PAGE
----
After the catastrophic fires and flood of 2021, CRS was contracted by the Ministry of Environment and Climate Change Strategy to remove flood debris in partnership with the Indigenous communities of Coldwater, Lower Nicola, Nooaitch, Shackan and Cook’s Ferry. These floods damaged communities and cultural sites, destroyed transportation corridors, and severely impacted local economies and infrastructure. Within weeks, CRS had developed methodologies and protocols related to large-scale habitat and cultural concerns and onboarded and trained more than 200 Indigenous employees to engage in flood restoration work.
306,775 kgs of Debris Removed
200+ Community Members Employed
In March 2022, emergency response funding was made available by the Ministry of Environment and Climate Change Strategy (MECCS) to support the clean-up of Linear Anthropogenic Debris (LAD) from the Thompson, Nicola and Coldwater waterways. In mid-March, Coastal Restoration Society (CRS) and Ocean Legacy Foundation (OLF), were contracted to support atmospheric river recovery efforts. Indigenous Governments, community partners and local businesses were also engaged to further support this effort.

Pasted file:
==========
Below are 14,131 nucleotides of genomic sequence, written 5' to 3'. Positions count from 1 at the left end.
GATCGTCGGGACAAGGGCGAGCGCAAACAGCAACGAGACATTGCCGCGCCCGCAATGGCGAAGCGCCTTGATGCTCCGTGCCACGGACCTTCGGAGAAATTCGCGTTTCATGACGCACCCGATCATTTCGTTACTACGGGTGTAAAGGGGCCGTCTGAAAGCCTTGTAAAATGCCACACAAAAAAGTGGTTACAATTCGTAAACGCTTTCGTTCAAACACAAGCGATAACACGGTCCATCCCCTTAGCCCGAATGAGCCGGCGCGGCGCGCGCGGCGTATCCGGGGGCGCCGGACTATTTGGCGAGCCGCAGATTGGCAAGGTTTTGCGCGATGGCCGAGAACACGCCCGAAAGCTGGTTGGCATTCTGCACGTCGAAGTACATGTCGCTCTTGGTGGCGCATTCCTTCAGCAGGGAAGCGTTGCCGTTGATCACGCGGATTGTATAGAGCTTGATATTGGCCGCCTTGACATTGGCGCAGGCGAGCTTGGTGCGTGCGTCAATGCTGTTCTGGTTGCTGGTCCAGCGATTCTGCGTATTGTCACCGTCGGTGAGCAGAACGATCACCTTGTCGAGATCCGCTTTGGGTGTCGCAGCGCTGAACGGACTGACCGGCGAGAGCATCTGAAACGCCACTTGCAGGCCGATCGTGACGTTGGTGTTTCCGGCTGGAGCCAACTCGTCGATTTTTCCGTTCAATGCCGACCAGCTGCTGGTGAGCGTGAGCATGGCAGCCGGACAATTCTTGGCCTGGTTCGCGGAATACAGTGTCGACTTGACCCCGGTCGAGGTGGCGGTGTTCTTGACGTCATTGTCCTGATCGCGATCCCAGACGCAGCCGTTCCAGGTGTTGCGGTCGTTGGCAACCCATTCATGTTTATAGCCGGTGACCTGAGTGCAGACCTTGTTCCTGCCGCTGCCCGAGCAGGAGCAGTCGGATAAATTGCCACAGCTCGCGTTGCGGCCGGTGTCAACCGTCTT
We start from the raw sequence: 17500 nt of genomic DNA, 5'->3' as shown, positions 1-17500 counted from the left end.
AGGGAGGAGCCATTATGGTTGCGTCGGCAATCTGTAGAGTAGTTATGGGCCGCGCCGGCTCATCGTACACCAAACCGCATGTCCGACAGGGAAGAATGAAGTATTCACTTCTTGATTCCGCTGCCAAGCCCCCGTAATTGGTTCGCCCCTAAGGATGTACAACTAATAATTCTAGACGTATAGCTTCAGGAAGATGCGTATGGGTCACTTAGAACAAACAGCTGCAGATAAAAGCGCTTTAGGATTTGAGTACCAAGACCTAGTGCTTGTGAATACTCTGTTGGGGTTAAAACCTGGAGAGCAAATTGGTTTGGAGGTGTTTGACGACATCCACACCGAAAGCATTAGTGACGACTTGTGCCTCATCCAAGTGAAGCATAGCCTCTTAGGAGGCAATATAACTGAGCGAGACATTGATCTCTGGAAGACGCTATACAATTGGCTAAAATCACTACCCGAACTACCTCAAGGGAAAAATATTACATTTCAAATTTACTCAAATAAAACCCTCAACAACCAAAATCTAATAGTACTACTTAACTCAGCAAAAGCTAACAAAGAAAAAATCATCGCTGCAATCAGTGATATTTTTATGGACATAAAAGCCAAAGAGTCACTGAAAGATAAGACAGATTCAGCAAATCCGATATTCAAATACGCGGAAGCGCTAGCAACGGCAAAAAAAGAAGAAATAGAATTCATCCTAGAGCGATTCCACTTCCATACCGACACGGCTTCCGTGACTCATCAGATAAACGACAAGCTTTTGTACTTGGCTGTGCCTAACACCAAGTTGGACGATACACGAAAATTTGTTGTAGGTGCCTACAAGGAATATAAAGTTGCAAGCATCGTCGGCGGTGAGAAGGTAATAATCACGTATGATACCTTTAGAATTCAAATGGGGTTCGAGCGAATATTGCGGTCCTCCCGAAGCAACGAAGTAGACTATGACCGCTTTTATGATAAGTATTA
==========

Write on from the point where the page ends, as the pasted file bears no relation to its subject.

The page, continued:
Phase 1 of the clean-up operations – from April-June, 2022 – were a success with the removal of over 570 tonnes of debris from five main clean-up areas: Cook's Ferry, Shackan, Nooaitch, Lower Nicola Indian Band and Coldwater. During this 3-month operational phase, over 118 local community members were employed and 464 community members participated in training courses with 293 certificates obtained. The focus of Phase 2 (July-November, 2022) remained economic stimulus, environmental remediation and capacity building among impacted communities. Working in partnership with local Indigenous communities, CRS has developed innovative frameworks for large-scale climate emergency response and created foundational training and employment pathways for local communities to build skills for ongoing and future climate response projects.